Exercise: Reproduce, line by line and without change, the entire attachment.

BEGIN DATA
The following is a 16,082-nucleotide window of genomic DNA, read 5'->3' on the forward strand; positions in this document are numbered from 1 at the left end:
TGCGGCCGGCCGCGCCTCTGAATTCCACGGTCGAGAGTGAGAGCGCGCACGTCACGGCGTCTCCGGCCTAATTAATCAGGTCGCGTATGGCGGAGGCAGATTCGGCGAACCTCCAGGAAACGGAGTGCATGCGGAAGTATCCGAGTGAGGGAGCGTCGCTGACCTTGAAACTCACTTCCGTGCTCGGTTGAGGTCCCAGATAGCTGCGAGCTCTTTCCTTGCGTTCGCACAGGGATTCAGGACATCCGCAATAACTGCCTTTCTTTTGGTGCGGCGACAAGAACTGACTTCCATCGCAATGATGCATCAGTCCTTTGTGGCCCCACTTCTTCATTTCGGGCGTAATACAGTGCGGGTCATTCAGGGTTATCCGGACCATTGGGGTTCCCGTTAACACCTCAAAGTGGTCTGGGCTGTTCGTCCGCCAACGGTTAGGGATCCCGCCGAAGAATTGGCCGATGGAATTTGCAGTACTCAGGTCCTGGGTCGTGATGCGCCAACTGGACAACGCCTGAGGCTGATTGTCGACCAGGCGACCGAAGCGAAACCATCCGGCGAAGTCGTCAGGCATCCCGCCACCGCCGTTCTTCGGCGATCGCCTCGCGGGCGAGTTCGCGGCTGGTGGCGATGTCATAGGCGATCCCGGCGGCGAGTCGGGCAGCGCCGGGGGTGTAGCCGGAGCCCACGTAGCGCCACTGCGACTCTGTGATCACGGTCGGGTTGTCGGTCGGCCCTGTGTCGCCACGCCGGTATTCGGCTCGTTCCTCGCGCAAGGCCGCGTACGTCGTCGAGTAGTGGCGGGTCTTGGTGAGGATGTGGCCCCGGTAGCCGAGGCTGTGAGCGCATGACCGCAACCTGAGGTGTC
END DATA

The following is a 16,082-nucleotide window of genomic DNA, read 5'->3' on the forward strand; positions in this document are numbered from 1 at the left end:
TGCGGCCGGCCGCGCCTCTGAATTCCACGGTCGAGAGTGAGAGCGCGCACGTCACGGCGTCTCCGGCCTAATTAATCAGGTCGCGTATGGCGGAGGCAGATTCGGCGAACCTCCAGGAAACGGAGTGCATGCGGAAGTATCCGAGTGAGGGAGCGTCGCTGACCTTGAAACTCACTTCCGTGCTCGGTTGAGGTCCCAGATAGCTGCGAGCTCTTTCCTTGCGTTCGCACAGGGATTCAGGACATCCGCAATAACTGCCTTTCTTTTGGTGCGGCGACAAGAACTGACTTCCATCGCAATGATGCATCAGTCCTTTGTGGCCCCACTTCTTCATTTCGGGCGTAATACAGTGCGGGTCATTCAGGGTTATCCGGACCATTGGGGTTCCCGTTAACACCTCAAAGTGGTCTGGGCTGTTCGTCCGCCAACGGTTAGGGATCCCGCCGAAGAATTGGCCGATGGAATTTGCAGTACTCAGGTCCTGGGTCGTGATGCGCCAACTGGACAACGCCTGAGGCTGATTGTCGACCAGGCGACCGAAGCGAAACCATCCGGCGAAGTCGTCAGGCATCCCGCCACCGCCGTTCTTCGGCGATCGCCTCGCGGGCGAGTTCGCGGCTGGTGGCGATGTCATAGGCGATCCCGGCGGCGAGTCGGGCAGCGCCGGGGGTGTAGCCGGAGCCCACGTAGCGCCACTGCGACTCTGTGATCACGGTCGGGTTGTCGGTCGGCCCTGTGTCGCCACGCCGGTATTCGGCTCGTTCCTCGCGCAAGGCCGCGTACGTCGTCGAGTAGTGGCGGGTCTTGGTGAGGATGTGGCCCCGGTAGCCGAGGCTGTGAGCGCATGACCGCAACCTGAGGTGTC